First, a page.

The Anticipated Surge in Women’s Homelessness

Posted on December 16, 2020 View all news

The COVID-19 pandemic is shining a light on chasms in the foundation of American life. For some time, women have been working hard to shatter the glass ceiling and make up ground lost to the burden of gender roles. Unfortunately, as the pandemic rages on, the progress won is being lost. 

Women are more likely to act as caretakers. Whether in career, at home, or both, the effects of social distancing are being felt by women all across the country.

With more schools leaning on virtual learning, women are more likely than men to cut back hours to meet the needs at home; and because of the gender wage gap, it makes more sense for women to make the financial sacrifice than their male counterparts. 

Women of color, particularly Black and Latinx women, face even more acute challenges. Black women tend to carry even more household responsibility on their own, while Latinx women work in greater proportions in industries like hospitality.

Women have been working for ages to be afforded the same opportunities as men in the workforce, but as we look to the future, some fear that progress will be erased. As Ariane Hegewisch said, “The real danger at the moment is that people are starting to associate women with childcare more strongly than before.” 

The looming threat of evictions imposed by the COVID-19 pandemic puts 30-40 million Americans at risk of homelessness.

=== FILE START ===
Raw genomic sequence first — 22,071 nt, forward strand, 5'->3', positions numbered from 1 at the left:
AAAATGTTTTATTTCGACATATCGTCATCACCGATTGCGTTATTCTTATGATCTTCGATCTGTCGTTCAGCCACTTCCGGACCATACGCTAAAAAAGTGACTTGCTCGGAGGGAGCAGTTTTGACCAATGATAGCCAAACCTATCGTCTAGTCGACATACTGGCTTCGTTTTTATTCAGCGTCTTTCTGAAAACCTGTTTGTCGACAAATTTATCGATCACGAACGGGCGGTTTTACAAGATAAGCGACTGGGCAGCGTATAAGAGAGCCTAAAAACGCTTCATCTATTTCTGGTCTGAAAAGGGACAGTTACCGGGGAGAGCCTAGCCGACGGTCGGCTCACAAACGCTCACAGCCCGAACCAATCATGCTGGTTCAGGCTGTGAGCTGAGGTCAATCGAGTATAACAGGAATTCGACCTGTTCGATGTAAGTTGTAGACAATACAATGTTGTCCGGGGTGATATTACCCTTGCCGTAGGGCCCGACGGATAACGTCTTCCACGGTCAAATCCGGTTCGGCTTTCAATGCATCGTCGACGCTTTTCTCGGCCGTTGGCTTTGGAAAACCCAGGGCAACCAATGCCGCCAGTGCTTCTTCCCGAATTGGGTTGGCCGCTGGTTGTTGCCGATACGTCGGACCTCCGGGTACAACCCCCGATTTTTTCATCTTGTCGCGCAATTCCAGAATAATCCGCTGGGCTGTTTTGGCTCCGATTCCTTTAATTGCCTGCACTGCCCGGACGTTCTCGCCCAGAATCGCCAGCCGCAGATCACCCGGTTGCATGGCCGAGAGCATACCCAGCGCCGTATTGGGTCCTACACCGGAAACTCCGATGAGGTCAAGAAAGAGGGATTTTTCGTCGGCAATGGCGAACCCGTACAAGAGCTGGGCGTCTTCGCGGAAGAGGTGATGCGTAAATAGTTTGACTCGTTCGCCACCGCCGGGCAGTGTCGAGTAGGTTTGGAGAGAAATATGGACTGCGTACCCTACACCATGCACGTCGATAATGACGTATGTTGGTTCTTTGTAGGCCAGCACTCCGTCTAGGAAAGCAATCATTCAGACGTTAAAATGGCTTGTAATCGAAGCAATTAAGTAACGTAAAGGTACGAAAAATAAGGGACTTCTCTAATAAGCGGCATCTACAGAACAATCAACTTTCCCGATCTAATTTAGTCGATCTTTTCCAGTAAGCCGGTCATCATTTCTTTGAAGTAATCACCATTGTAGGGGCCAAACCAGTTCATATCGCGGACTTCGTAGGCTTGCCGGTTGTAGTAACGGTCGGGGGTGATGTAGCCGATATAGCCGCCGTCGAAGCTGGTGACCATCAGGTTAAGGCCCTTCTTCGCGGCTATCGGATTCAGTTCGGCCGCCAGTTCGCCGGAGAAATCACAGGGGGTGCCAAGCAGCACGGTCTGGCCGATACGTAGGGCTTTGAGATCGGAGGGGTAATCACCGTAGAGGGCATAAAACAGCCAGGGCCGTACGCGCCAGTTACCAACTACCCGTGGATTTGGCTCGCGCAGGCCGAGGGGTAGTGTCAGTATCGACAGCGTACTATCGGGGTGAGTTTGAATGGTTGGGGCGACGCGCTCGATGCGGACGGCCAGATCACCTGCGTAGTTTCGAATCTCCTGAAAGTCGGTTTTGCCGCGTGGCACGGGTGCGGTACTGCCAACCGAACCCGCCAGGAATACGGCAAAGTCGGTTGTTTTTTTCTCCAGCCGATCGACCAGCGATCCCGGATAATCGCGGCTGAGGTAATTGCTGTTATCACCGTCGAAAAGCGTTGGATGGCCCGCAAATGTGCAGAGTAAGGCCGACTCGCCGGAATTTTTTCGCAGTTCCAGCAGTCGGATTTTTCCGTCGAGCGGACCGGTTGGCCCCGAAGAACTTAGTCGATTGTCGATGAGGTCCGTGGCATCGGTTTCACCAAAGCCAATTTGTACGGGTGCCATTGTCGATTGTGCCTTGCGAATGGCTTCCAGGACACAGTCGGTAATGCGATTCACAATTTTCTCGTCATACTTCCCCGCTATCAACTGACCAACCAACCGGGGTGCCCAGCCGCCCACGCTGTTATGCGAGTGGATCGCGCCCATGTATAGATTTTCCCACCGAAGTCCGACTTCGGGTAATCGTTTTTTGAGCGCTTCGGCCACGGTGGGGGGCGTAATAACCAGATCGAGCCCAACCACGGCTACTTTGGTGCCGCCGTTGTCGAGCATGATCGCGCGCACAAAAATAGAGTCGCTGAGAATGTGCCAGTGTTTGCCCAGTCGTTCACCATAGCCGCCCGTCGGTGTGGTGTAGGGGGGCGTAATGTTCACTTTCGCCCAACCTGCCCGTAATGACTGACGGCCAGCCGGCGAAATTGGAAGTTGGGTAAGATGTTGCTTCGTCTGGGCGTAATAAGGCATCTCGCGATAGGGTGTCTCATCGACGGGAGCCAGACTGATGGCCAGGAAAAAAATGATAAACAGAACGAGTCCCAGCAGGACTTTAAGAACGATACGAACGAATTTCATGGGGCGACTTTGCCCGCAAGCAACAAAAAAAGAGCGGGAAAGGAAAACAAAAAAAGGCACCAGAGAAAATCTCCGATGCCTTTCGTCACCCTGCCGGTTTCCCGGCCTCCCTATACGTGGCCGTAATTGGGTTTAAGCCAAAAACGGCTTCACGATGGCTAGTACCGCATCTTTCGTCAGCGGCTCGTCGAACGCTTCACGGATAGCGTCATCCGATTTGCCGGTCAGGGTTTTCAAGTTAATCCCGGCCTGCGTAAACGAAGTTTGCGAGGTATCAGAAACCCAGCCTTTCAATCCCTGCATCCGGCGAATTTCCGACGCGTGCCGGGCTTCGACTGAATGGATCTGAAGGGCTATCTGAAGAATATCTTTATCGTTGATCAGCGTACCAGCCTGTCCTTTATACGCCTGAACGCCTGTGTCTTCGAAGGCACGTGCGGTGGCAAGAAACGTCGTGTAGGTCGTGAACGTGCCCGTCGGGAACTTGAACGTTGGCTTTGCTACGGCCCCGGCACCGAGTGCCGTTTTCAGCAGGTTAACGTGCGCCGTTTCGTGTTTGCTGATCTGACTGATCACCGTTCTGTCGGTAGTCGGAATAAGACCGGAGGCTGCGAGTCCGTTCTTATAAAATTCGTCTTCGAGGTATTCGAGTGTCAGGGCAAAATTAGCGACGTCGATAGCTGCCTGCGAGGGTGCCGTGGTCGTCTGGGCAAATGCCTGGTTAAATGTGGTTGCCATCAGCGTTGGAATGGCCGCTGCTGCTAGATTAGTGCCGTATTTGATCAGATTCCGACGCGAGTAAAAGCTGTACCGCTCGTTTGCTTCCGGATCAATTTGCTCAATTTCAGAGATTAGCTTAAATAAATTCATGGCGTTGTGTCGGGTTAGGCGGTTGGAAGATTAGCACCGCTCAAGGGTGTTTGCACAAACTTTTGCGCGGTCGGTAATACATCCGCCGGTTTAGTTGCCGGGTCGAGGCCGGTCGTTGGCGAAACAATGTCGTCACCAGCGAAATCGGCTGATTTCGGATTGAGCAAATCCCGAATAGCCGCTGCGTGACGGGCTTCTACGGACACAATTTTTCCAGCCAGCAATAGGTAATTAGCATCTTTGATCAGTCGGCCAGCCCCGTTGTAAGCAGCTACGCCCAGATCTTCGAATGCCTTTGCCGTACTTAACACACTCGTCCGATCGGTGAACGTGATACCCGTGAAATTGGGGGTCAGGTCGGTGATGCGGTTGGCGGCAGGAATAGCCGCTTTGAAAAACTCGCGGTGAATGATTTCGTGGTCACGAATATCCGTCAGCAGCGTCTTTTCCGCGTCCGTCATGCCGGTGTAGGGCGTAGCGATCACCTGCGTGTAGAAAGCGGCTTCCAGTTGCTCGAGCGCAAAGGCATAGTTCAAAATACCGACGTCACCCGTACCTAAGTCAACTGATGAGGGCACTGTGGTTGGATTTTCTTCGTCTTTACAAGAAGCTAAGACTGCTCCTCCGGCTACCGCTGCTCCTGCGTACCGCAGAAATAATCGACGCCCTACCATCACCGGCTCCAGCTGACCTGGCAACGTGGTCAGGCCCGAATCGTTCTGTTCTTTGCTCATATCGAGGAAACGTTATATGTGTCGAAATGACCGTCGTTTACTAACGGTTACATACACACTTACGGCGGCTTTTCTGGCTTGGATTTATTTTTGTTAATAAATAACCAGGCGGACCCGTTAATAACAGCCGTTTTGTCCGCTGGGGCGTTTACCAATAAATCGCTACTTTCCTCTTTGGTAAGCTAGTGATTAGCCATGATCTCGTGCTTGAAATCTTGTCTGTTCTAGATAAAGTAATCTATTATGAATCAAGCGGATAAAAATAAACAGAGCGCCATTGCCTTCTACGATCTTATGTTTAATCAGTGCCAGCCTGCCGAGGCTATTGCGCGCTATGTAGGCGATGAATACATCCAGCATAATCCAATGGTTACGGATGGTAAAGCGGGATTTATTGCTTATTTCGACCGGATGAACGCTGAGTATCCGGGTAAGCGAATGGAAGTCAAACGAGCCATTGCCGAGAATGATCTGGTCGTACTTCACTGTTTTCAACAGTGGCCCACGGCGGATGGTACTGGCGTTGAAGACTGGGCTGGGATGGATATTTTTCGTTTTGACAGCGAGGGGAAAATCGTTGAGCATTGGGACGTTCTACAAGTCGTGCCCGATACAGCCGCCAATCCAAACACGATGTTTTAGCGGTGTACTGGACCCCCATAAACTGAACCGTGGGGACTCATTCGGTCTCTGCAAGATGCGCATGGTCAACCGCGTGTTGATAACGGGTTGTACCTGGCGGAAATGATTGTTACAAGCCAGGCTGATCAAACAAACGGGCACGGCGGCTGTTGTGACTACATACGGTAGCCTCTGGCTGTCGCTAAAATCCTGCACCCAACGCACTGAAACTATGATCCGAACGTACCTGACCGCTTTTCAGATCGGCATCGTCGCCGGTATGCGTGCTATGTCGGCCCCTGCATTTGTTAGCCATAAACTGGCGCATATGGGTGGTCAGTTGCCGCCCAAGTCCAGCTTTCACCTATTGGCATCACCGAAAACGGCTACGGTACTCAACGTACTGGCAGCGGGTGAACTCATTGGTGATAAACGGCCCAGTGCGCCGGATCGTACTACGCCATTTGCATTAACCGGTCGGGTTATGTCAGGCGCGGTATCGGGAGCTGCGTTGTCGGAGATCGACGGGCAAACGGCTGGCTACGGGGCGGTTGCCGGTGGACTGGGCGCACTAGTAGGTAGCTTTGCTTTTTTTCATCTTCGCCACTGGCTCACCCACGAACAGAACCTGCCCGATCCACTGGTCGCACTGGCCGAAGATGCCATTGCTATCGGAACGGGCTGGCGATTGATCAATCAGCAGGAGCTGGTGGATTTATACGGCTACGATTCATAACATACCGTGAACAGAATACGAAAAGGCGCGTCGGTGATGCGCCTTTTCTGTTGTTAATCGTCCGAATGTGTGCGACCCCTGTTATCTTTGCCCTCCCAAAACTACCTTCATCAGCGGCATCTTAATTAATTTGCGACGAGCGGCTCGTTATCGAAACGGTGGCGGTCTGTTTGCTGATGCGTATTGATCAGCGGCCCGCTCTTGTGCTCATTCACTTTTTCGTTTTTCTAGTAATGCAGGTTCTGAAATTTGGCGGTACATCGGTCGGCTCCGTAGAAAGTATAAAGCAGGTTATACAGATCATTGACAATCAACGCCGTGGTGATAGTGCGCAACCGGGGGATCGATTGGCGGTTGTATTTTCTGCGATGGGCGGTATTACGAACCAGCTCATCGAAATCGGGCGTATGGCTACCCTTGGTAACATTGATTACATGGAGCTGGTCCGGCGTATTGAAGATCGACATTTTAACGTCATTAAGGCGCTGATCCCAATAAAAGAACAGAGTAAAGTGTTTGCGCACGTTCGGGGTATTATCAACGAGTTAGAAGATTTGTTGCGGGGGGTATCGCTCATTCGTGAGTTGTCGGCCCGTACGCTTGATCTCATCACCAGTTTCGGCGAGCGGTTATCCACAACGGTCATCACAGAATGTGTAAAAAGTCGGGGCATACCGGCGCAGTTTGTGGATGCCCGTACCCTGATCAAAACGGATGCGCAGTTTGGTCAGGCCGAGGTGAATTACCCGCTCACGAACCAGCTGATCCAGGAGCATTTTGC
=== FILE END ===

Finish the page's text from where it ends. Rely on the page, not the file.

Due to the gender wage gap, women are among the most vulnerable to eviction, as they consistently earn less than their male counterparts. Additionally, Black women and women of color are at a greater risk of eviction, while also making less than their white counterparts.

For many, eviction and domestic violence go hand in hand. Women like Sarah’s Circle client, Elizabeth, have faced eviction due to domestic disturbances enacted by a former spouse or partner. Elizabeth’s abuser appeared at her home repeatedly, harassing and threatening her and her neighbors, which resulted in her homelessness.

“My ex-husband started stalking me, so I moved to Chicago. I found an apartment, but his stalking got so bad that I couldn’t keep my home, was evicted, and became homeless.” – Elizabeth, Sarah’s Circle client

As Elizabeth quickly learned, once evicted, it can prove highly difficult to rebound and find adequate housing, and also maintain one’s health. Not only can an eviction notice follow a tenant, but according to Shelter Force, housing instability and homelessness lead to higher rates of anxiety, depression, substance abuse, suicide, and higher utilization of emergency room services. 

Evictions can stay on your record and if unpaid rent is sent to collections, it can affect your credit score, making finding housing increasingly more difficult.

The state of the United States points to sweeping evictions, as many households will face backlogs of unpaid rent. Almost 40% of American adults can’t afford a $400 emergency, let alone making up months of rent as we emerge from a crippling pandemic.

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